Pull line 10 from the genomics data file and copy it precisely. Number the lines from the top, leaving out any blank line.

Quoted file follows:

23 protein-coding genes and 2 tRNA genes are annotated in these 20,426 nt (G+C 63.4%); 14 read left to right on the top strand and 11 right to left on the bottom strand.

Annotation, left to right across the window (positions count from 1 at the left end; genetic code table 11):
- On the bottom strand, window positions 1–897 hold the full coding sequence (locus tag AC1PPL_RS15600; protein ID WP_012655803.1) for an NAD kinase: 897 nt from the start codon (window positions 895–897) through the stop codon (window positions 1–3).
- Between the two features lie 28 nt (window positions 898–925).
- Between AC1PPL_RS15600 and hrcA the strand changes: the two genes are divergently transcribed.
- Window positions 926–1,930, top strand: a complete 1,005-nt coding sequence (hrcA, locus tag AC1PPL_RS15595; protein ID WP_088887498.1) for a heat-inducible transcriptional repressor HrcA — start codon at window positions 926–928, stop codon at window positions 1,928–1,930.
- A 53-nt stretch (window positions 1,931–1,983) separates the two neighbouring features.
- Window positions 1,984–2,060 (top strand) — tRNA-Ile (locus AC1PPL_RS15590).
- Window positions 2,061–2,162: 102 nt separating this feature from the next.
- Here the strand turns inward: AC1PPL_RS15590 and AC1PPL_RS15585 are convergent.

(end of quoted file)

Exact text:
- Here the strand turns inward: AC1PPL_RS15590 and AC1PPL_RS15585 are convergent.